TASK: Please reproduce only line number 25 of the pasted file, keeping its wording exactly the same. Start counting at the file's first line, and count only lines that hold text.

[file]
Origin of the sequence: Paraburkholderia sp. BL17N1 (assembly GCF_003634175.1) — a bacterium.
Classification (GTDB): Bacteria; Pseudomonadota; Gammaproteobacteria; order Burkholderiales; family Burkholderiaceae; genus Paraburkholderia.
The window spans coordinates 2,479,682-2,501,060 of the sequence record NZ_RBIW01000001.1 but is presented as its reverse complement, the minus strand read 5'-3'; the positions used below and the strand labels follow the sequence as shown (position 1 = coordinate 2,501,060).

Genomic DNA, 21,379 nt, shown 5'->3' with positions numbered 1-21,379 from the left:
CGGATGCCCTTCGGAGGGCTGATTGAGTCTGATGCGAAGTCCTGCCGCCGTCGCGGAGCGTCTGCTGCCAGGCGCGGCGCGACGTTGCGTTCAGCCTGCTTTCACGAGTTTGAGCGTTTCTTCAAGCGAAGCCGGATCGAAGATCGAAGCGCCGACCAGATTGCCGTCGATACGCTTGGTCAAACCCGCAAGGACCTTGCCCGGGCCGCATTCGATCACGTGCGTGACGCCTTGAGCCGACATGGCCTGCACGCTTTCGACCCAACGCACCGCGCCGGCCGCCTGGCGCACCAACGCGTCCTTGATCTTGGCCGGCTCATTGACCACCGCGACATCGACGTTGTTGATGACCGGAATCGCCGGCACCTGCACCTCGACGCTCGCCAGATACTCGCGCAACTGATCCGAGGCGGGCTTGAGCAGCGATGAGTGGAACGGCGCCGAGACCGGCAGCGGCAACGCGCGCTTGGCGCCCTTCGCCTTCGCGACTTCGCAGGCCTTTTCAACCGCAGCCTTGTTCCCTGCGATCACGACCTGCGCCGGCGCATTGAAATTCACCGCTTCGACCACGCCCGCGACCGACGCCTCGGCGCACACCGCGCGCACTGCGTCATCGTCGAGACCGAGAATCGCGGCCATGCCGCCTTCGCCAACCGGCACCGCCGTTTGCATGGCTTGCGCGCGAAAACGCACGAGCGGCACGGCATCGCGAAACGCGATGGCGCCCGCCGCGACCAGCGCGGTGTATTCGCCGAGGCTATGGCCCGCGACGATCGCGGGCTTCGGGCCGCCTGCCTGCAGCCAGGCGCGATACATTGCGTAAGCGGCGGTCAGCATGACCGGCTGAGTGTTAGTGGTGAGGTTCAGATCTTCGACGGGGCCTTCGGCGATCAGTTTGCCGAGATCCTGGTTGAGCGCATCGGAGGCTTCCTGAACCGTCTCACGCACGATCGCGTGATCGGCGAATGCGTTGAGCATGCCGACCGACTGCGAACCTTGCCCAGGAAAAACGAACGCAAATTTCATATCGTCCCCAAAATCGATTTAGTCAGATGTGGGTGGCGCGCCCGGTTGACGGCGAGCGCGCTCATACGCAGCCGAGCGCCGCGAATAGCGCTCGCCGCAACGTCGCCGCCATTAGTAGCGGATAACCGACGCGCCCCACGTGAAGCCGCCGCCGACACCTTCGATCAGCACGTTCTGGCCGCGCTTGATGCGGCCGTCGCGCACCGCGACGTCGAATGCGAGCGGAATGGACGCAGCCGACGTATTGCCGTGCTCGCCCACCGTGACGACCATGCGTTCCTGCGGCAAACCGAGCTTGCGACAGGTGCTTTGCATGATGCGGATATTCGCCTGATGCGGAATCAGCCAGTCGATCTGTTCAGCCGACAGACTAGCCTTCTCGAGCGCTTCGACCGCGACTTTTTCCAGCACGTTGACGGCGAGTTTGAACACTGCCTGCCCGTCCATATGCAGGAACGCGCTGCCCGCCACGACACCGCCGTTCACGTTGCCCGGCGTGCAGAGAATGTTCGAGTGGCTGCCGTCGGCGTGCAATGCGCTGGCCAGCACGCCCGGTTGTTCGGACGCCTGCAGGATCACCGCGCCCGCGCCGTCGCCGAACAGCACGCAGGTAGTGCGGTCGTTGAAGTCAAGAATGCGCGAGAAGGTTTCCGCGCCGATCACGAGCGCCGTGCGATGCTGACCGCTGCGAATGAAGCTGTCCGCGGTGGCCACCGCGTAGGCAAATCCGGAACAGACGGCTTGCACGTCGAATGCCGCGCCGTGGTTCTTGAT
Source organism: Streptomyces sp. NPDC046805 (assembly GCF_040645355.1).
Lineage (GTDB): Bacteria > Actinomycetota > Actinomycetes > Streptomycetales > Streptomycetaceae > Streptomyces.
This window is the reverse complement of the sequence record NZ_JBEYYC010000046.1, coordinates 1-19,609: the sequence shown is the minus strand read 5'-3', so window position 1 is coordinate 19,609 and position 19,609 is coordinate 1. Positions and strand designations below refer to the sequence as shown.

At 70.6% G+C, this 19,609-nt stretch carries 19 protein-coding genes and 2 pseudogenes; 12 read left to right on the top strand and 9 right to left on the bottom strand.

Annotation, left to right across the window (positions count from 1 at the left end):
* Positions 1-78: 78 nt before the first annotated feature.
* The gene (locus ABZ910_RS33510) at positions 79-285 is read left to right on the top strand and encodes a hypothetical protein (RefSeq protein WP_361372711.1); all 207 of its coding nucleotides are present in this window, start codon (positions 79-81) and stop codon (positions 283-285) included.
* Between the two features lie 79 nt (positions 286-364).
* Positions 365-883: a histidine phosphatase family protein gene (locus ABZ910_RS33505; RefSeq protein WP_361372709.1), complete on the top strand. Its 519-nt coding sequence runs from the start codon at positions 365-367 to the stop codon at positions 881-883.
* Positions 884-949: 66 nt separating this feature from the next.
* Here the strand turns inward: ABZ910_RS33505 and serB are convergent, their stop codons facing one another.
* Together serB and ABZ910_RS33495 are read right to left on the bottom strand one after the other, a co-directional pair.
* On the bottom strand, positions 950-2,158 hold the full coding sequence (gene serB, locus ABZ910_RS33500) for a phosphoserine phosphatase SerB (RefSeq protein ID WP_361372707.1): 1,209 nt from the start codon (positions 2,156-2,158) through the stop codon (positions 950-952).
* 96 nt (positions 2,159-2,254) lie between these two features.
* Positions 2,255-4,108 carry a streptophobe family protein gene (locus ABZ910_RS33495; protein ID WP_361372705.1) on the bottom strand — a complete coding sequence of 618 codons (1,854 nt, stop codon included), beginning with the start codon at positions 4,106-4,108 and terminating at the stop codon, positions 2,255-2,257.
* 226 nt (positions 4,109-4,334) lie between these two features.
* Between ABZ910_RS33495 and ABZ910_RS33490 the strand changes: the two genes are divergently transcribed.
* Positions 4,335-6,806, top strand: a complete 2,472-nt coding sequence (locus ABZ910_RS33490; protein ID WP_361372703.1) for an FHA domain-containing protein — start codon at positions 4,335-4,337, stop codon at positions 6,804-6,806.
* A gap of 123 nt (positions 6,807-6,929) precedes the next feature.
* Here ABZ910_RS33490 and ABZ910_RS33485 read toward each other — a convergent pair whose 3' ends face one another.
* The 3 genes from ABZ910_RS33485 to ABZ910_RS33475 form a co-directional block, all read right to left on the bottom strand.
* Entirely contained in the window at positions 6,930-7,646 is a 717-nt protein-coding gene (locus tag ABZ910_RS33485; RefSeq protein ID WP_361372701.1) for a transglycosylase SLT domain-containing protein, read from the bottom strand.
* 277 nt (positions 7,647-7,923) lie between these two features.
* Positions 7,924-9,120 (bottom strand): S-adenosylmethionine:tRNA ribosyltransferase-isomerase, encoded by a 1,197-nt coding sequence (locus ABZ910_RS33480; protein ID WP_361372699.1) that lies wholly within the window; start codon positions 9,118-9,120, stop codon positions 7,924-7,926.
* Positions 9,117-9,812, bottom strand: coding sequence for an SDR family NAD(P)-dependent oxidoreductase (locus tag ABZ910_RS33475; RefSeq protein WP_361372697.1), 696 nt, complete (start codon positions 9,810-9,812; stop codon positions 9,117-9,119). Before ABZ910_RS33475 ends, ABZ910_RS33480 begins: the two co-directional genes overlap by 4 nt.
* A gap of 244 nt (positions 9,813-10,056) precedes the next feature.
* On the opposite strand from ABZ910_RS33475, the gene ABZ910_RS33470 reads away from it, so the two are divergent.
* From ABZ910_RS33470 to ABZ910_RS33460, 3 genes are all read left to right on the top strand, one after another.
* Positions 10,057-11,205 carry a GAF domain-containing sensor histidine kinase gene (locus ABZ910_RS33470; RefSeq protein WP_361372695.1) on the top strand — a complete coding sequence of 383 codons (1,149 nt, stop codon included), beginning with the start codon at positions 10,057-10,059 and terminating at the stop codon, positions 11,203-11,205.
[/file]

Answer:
* Here ABZ910_RS33490 and ABZ910_RS33485 read toward each other — a convergent pair whose 3' ends face one another.